$$\begin{array}{|c|c|c|} \hline \text{function} & \text{output} & \text{timing} \\ \hline \text{subtract} & 5000678 & 0.459002 \\ \hline \text{subtract2} & 5000678 & 0.476543 \\ \hline \text{listconvolve2} & 5000678 & 0.501648 \\ \hline \text{count2} & 5000678 & 0.517032 \\ \hline \text{count} & 5000678 & 1.02226 \\ \hline \text{listconvolve} & 5000678 & 1.1516 \\ \hline \text{fold} & 5000678 & 1.35075 \\ \hline \text{split} & 5000678 & 1.42508 \\ \hline \text{flips} & 5000678 & 2.39839 \\ \hline \text{differences} & 5000678 & 3.14381 \\ \hline \text{wrappingdifs} & 5000678 & 3.23569 \\ \hline \text{bitxor} & 5000678 & 3.92984 \\ \hline \text{bitxor2} & 5000678 & 4.66418 \\ \hline \text{partition} & 5000678 & 5.09891 \\ \hline \text{flipNum} & 5000678 & 19.1239 \\ \hline \end{array}$$

### Timings for PackedArray input

Version 9.0 on Windows 10 - 64bit

Using a packed array as input, subtract2 is the fastest followed by subtract.

SeedRandom[1234]
list = RandomChoice[DeveloperToPackedArray@{-1, 1}, 10^7];
{timing, output} = Transpose[AbsoluteTiming[#[list]] & /@ funcs];
TeXForm @ Grid[Prepend[SortBy[Transpose[{labels, output, timing}], Last],
{"function", "output", "timing"}], Dividers -> All]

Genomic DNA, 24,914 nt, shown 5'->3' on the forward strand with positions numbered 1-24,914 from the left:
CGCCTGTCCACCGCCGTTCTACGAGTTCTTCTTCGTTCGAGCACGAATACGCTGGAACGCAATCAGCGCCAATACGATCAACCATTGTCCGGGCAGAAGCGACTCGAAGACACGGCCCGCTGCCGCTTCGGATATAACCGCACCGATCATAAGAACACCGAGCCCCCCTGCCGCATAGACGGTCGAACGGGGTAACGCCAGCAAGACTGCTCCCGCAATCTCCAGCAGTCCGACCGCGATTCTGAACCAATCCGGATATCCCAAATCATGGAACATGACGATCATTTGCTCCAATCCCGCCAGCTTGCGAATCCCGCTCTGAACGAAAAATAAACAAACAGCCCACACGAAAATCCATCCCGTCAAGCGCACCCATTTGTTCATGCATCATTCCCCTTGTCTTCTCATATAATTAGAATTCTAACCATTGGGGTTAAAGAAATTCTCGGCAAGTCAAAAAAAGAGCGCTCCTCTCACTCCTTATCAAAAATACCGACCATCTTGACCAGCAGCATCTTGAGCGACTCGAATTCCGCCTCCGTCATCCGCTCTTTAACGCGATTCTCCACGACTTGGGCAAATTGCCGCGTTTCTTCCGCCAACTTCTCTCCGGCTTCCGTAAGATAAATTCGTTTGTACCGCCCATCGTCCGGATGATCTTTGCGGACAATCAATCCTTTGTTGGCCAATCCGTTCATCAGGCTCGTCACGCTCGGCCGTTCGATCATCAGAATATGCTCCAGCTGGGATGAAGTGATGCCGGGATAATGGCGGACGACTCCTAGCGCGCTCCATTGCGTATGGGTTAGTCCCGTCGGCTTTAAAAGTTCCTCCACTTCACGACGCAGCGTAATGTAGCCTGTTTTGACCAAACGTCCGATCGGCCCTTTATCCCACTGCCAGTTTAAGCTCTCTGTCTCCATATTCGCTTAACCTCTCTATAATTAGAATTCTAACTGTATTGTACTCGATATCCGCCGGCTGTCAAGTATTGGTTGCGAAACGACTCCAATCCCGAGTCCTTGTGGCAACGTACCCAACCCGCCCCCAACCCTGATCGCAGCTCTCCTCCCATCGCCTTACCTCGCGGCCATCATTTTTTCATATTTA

$$\begin{array}{|c|c|c|} \hline \text{function} & \text{output} & \text{timing} \\ \hline \text{subtract} & 5000678 & 0.211562 \\ \hline \text{count2} & 5000678 & 0.212565 \\ \hline \text{bitxor} & 5000678 & 0.242641 \\ \hline \text{listconvolve2} & 5000678 & 0.259692 \\ \hline \text{subtract2} & 5000678 & 0.295785 \\ \hline \text{bitxor2} & 5000678 & 0.326869 \\ \hline \text{differences} & 5000678 & 0.332885 \\ \hline \text{count} & 5000678 & 0.629674 \\ \hline \text{listconvolve} & 5000678 & 0.694850 \\ \hline \text{fold} & 5000678 & 1.269379 \\ \hline \text{split} & 5000678 & 2.291084 \\ \hline \text{wrappingdifs} & 5000678 & 3.368954 \\ \hline \text{flips} & 5000678 & 5.188834 \\ \hline \text{partition} & 5000678 & 8.494586 \\ \hline \text{flipNum} & 5000678 & 22.879290 \\ \hline \end{array}$$

Version 11.2 on windows 10-64bit(Alucard i5-6300u)

$$\begin{array}{|c|c|c|} \hline \text{function} & \text{output} & \text{timing} \\ \hline \text{bitxor2} & 5000678 & 0.159978 \\ \hline \text{count2} & 5000678 & 0.170289 \\ \hline \text{subtract2} & 5000678 & 0.176443 \\ \hline \text{bitxor} & 5000678 & 0.18276 \\ \hline \text{subtract} & 5000678 & 0.184796 \\ \hline \text{differences} & 5000678 & 0.344954 \\ \hline \text{listconvolve2} & 5000678 & 0.40738 \\ \hline \text{count} & 5000678 & 0.665442 \\ \hline \text{listconvolve} & 5000678 & 0.891994 \\ \hline \text{fold} & 5000678 & 1.42892 \\ \hline \text{split} & 5000678 & 1.64534 \\ \hline \text{flips} & 5000678 & 2.31116 \\ \hline \text{wrappingdifs} & 5000678 & 3.0645 \\ \hline \text{partition} & 5000678 & 5.5853 \\ \hline \text{flipNum} & 5000678 & 22.0245 \\ \hline \end{array}$$

• I have the feeling that this one will be quicker than the approach using Differences. Feb 14, 2018 at 21:17
• Would go with this one though, to account for cyclic boundary: Length[SplitBy[Sign[list], Sign]] - 1 + Abs[Sign[list[[1]]] - Sign[list[[-1]]]]/2 Feb 14, 2018 at 21:23